Stanley Hauerwas argues that traditional ways of doing ethics and morality fail to help us through our controversies.
The standard account’s attempt to separate our moral notions from their narrative context, by trying to ground or derive their meaning from rationality in itself, has made it difficult to explain why moral controversies are so irresolvable. The standard account, for example, encourages us to assume that the pro- and anti-abortion advocates mean the same thing by the word “abortion.” So it is assumed that the moral disagreement between these two sides must involve a basic moral principle such “all life is sacred,” or be a matter of fact such as whether the fetus is considered a human life. But this kind of analysis fails to see that the issue is not one of principle or fact, but one of perception determined by a history of interpretation.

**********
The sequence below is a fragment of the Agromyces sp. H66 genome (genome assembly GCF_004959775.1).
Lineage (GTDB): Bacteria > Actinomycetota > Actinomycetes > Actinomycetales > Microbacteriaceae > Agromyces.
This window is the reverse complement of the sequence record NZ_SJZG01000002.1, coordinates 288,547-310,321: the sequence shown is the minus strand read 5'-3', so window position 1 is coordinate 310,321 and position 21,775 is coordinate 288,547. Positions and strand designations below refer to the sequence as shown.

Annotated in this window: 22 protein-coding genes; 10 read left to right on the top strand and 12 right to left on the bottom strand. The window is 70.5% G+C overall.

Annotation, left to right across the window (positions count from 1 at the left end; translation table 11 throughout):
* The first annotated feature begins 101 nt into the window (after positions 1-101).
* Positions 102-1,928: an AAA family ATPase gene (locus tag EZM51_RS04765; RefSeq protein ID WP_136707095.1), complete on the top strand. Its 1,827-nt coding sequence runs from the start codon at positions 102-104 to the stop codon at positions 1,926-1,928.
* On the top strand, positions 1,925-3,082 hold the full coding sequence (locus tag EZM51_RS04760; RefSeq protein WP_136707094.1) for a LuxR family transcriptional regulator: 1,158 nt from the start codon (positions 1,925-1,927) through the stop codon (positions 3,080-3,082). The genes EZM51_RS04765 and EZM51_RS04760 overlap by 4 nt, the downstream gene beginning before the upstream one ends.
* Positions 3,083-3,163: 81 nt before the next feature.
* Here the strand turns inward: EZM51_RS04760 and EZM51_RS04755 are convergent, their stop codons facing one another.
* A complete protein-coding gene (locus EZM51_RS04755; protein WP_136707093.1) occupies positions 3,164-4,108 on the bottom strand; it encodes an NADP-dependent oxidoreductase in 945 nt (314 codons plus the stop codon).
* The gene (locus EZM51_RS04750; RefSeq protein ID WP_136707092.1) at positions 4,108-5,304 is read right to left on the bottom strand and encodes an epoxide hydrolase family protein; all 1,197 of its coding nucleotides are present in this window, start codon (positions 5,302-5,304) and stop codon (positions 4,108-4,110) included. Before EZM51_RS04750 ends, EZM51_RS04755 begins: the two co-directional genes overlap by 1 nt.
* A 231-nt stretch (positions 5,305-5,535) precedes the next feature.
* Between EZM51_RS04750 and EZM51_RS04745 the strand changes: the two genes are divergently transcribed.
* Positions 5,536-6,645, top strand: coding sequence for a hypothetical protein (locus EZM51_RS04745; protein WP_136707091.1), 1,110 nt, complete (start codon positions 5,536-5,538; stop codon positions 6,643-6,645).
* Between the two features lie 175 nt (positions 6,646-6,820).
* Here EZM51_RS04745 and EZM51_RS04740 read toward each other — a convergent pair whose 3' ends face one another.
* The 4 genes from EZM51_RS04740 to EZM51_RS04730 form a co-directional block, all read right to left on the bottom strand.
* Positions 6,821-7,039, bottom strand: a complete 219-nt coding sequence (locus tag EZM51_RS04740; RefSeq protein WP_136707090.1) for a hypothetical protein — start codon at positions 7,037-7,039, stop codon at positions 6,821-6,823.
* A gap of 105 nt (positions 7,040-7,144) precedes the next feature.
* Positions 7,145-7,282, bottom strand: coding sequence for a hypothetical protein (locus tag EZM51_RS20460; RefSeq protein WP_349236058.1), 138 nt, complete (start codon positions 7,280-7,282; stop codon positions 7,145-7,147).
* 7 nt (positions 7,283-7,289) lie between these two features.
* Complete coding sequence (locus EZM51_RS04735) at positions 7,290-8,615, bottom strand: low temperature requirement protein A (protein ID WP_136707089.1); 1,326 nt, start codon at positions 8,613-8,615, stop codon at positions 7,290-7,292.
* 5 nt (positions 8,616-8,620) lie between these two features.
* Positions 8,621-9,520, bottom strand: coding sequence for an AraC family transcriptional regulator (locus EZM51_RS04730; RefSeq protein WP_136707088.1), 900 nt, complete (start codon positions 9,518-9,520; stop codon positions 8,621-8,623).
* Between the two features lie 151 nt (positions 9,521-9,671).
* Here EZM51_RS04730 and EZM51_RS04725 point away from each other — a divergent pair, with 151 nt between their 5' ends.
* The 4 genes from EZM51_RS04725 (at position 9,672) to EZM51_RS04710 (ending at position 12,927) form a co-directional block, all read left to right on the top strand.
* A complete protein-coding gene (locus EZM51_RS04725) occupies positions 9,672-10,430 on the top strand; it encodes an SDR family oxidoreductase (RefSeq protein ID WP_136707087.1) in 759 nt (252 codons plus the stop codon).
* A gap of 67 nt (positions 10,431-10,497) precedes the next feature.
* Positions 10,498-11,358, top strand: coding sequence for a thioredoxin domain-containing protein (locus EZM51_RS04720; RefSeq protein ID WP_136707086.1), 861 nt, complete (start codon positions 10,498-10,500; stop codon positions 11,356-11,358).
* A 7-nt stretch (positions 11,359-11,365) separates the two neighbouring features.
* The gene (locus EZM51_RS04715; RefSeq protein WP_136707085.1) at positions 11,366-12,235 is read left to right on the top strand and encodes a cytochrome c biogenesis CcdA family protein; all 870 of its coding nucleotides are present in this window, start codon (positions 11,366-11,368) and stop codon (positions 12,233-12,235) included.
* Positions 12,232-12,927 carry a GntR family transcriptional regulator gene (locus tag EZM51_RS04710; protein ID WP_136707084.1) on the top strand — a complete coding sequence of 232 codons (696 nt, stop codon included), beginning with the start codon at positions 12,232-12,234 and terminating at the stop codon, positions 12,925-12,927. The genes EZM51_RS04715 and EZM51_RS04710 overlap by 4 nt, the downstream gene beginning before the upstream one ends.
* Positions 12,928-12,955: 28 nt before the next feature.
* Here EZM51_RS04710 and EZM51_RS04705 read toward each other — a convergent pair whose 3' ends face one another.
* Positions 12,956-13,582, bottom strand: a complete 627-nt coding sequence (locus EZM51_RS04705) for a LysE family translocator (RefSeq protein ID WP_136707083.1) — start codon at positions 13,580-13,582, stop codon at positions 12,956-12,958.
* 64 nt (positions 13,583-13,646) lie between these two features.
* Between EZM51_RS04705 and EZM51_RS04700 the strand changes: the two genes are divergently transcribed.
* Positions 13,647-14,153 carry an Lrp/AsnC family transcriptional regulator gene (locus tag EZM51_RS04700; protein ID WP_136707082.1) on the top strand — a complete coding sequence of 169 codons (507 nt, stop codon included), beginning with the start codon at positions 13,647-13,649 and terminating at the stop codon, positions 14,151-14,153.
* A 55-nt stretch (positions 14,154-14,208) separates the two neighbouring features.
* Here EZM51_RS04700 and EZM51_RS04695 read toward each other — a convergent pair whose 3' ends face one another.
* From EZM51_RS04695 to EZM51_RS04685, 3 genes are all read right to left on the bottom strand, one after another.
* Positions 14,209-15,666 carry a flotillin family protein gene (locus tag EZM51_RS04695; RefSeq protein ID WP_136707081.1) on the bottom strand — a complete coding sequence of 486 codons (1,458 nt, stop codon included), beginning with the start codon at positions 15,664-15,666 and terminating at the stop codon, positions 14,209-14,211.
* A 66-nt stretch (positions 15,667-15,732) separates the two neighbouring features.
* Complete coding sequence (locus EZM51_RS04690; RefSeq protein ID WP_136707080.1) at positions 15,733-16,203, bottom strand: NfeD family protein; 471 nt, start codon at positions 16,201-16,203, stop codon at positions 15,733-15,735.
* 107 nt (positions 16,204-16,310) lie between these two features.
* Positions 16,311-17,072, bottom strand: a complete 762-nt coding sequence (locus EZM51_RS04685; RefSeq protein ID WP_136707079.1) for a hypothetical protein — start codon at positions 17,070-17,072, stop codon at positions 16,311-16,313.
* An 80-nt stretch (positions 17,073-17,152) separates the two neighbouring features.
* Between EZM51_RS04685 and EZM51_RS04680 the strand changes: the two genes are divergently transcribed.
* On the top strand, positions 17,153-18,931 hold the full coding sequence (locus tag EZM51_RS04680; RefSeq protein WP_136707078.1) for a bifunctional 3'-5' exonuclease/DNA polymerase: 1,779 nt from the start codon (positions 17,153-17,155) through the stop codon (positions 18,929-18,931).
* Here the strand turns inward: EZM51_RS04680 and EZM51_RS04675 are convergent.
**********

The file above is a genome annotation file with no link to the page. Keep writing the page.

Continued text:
Pro- and anti-abortion advocates do not communicate on the notion “abortion,” since each group hold a different story about the purpose of the notion. At least so far as “abortion” is concerned, they live in the conceptually different worlds.
I think this pretty well describes why our conversations about sex are so frustrating.